An Overview Of Gestalt Psychology

1133 WordsDec 1, 20165 Pages
An Overview of Gestalt Psychology Though not practiced in contemporary psychology, the school of Gestalt—meaning shape or form in Deutsch—was a predominant topic among German psychologists in the nineteenth century. The term “Gestalt” was coined as a definition for the perception of a whole separate and different from its parts. Prior to this, psychologists had been analyzing the parts of the whole in order to explain the whole. In order to test the new theory, principles of Gestalt were established to prove that behavior is holistic rather than mere, singular sensations. These laws include: Pragnanz, Closure, Continuity, Similarity, and Proximity. Experiments on chimpanzees seemed to indicate that they use insight to solve problems. Using insight shows that they think holistically, which helps prove Gestalt. This school of thought was often seen as academically lofty and obscure, but still seems to be referenced—if loosely—today. At the turn of the twentieth century, Wilhelm Wundt and Edward Titchener’s atomistic views were dominant in psychology (Lefrançois, 2012). Wundt’s structural approach focused on reducing mental processes to the smallest individual unit in order to understand the whole. Introspection was Wundt’s chosen method for discovery. In the United States and elsewhere, behaviorism and its proponents were also directing research. The behaviorists rejected introspection for stimuli and responses, focusing on observable behavior (Lefrançois, 2012).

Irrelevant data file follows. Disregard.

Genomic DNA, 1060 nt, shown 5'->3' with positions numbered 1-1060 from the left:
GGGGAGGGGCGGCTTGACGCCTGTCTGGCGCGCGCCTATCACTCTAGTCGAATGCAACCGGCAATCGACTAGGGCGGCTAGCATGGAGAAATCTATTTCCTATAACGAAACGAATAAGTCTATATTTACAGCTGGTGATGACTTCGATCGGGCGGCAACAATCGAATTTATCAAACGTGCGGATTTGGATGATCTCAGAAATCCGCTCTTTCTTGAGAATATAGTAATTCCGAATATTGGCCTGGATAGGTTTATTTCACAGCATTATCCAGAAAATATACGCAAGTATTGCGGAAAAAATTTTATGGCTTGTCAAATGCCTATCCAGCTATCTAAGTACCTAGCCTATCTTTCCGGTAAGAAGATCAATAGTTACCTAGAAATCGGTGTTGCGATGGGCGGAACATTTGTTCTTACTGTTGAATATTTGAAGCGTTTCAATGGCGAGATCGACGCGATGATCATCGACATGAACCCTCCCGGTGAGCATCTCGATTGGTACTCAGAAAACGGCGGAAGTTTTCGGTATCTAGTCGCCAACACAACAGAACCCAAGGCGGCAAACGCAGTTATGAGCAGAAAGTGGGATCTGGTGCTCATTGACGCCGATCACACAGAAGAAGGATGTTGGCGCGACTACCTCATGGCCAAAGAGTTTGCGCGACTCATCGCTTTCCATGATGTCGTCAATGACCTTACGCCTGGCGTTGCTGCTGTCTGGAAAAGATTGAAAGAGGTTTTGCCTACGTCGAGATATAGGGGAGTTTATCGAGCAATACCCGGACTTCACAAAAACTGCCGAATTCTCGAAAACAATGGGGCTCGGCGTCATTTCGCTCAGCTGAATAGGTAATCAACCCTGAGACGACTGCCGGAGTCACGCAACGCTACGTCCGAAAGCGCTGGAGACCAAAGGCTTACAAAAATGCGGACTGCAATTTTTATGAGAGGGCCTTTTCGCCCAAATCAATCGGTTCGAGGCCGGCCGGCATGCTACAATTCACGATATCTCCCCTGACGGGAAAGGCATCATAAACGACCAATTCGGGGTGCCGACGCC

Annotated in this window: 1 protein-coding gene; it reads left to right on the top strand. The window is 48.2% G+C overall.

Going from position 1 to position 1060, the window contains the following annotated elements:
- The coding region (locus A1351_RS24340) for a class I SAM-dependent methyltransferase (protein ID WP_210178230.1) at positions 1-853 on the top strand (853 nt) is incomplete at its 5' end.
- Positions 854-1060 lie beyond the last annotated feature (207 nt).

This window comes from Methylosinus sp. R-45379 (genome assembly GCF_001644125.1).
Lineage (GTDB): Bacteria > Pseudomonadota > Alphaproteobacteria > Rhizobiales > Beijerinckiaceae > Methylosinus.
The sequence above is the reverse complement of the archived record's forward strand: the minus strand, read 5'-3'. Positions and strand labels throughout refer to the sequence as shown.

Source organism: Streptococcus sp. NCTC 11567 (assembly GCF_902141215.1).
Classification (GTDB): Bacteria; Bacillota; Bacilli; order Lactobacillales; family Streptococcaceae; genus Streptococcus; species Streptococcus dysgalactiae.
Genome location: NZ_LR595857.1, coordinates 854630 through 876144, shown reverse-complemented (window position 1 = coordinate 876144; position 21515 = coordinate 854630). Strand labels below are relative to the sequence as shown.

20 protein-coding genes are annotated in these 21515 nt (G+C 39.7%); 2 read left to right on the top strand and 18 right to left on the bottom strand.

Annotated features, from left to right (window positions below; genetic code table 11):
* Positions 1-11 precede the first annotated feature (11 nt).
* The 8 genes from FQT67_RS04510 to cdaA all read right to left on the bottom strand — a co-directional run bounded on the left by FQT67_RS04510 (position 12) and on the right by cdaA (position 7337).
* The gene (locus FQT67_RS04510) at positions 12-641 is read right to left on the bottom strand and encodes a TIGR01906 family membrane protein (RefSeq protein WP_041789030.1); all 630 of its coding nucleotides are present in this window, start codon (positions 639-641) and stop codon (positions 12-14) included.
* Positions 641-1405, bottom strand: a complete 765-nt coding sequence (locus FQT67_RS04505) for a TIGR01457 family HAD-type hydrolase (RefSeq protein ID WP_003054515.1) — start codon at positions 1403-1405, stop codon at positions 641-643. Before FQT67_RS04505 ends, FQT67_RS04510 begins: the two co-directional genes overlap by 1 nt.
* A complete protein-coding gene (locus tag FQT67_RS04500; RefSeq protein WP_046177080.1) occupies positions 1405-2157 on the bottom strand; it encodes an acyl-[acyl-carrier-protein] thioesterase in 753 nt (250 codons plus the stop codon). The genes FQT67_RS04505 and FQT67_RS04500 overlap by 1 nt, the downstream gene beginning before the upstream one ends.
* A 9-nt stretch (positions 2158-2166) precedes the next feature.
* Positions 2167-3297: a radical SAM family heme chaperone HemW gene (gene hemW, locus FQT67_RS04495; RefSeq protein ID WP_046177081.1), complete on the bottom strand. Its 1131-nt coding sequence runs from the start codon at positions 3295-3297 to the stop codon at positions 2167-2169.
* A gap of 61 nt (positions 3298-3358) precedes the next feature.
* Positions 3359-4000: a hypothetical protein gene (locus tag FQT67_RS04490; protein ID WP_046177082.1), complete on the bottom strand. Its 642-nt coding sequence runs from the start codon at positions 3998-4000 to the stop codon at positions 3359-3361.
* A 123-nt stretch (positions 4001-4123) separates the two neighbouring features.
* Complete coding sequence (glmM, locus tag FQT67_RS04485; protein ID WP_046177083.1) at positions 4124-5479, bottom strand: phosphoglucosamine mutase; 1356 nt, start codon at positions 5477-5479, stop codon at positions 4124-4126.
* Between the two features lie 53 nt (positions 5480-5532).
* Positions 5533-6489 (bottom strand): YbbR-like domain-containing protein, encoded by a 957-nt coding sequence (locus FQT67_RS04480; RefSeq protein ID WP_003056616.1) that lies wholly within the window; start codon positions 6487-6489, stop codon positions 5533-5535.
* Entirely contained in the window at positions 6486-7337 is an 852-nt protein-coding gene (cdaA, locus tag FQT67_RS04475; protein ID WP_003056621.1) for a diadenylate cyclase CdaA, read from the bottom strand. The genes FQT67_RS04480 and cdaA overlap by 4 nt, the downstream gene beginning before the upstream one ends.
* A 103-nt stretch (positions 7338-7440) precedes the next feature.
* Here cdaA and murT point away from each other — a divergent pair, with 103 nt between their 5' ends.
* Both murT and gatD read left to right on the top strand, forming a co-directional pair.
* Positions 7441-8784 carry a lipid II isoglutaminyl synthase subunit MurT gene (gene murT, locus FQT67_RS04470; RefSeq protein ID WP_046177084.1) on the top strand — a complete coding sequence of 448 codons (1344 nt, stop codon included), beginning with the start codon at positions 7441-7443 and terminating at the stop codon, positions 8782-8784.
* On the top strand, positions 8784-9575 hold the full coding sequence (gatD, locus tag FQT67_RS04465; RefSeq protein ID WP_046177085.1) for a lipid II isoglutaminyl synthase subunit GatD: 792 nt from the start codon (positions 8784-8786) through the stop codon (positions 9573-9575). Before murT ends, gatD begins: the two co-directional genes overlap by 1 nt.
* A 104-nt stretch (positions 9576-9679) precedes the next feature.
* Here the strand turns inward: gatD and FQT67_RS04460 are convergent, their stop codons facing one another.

Open Document